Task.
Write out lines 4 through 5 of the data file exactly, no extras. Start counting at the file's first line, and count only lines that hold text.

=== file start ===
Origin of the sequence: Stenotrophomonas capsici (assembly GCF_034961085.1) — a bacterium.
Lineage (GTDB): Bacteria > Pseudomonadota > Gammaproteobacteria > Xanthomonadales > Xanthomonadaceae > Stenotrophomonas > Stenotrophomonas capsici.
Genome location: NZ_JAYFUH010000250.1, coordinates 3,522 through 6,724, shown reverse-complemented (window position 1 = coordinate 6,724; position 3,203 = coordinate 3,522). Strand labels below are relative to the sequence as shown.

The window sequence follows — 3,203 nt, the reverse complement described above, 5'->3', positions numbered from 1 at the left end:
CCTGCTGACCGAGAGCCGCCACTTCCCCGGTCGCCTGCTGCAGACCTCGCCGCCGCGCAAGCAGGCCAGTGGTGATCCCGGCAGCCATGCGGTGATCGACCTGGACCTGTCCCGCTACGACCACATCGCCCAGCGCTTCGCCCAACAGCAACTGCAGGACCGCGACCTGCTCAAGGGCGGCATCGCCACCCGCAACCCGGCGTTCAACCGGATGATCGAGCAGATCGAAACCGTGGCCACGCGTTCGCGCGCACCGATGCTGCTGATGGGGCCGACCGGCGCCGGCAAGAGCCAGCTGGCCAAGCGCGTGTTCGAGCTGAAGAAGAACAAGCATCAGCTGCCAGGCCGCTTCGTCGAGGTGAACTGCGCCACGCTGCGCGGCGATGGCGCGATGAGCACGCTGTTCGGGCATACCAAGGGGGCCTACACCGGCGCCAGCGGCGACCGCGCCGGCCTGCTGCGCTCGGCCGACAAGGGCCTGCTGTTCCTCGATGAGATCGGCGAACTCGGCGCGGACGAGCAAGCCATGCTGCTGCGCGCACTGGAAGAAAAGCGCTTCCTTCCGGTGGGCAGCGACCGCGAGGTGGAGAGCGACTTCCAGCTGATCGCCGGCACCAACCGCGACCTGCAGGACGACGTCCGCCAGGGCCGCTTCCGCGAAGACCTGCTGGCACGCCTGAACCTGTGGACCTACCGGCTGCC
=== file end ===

The window sequence follows — 3,203 nt, the reverse complement described above, 5'->3', positions numbered from 1 at the left end:
CCTGCTGACCGAGAGCCGCCACTTCCCCGGTCGCCTGCTGCAGACCTCGCCGCCGCGCAAGCAGGCCAGTGGTGATCCCGGCAGCCATGCGGTGATCGACCTGGACCTGTCCCGCTACGACCACATCGCCCAGCGCTTCGCCCAACAGCAACTGCAGGACCGCGACCTGCTCAAGGGCGGCATCGCCACCCGCAACCCGGCGTTCAACCGGATGATCGAGCAGATCGAAACCGTGGCCACGCGTTCGCGCGCACCGATGCTGCTGATGGGGCCGACCGGCGCCGGCAAGAGCCAGCTGGCCAAGCGCGTGTTCGAGCTGAAGAAGAACAAGCATCAGCTGCCAGGCCGCTTCGTCGAGGTGAACTGCGCCACGCTGCGCGGCGATGGCGCGATGAGCACGCTGTTCGGGCATACCAAGGGGGCCTACACCGGCGCCAGCGGCGACCGCGCCGGCCTGCTGCGCTCGGCCGACAAGGGCCTGCTGTTCCTCGATGAGATCGGCGAACTCGGCGCGGACGAGCAAGCCATGCTGCTGCGCGCACTGGAAGAAAAGCGCTTCCTTCCGGTGGGCAGCGACCGCGAGGTGGAGAGCGACTTCCAGCTGATCGCCGGCACCAACCGCGACCTGCAGGACGACGTCCGCCAGGGCCGCTTCCGCGAAGACCTGCTGGCACGCCTGAACCTGTGGACCTACCGGCTGCC